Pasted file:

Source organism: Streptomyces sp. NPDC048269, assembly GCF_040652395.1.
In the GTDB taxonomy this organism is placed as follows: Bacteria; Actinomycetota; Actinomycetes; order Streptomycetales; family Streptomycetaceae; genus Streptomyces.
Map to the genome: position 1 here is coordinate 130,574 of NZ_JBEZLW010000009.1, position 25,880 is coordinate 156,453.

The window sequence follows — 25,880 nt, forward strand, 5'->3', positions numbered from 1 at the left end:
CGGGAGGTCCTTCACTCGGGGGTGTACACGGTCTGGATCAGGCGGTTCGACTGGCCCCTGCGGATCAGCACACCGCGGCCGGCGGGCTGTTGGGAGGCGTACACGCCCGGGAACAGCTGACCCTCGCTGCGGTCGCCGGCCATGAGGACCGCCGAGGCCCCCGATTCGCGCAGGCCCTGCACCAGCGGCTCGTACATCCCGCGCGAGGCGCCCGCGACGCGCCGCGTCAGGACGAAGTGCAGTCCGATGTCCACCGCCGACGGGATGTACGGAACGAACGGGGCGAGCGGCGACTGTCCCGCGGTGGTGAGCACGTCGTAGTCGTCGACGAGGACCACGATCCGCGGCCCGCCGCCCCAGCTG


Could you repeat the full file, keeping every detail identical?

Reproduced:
Source organism: Streptomyces sp. NPDC048269, assembly GCF_040652395.1.
In the GTDB taxonomy this organism is placed as follows: Bacteria; Actinomycetota; Actinomycetes; order Streptomycetales; family Streptomycetaceae; genus Streptomyces.
Map to the genome: position 1 here is coordinate 130,574 of NZ_JBEZLW010000009.1, position 25,880 is coordinate 156,453.

The window sequence follows — 25,880 nt, forward strand, 5'->3', positions numbered from 1 at the left end:
CGGGAGGTCCTTCACTCGGGGGTGTACACGGTCTGGATCAGGCGGTTCGACTGGCCCCTGCGGATCAGCACACCGCGGCCGGCGGGCTGTTGGGAGGCGTACACGCCCGGGAACAGCTGACCCTCGCTGCGGTCGCCGGCCATGAGGACCGCCGAGGCCCCCGATTCGCGCAGGCCCTGCACCAGCGGCTCGTACATCCCGCGCGAGGCGCCCGCGACGCGCCGCGTCAGGACGAAGTGCAGTCCGATGTCCACCGCCGACGGGATGTACGGAACGAACGGGGCGAGCGGCGACTGTCCCGCGGTGGTGAGCACGTCGTAGTCGTCGACGAGGACCACGATCCGCGGCCCGCCGCCCCAGCTG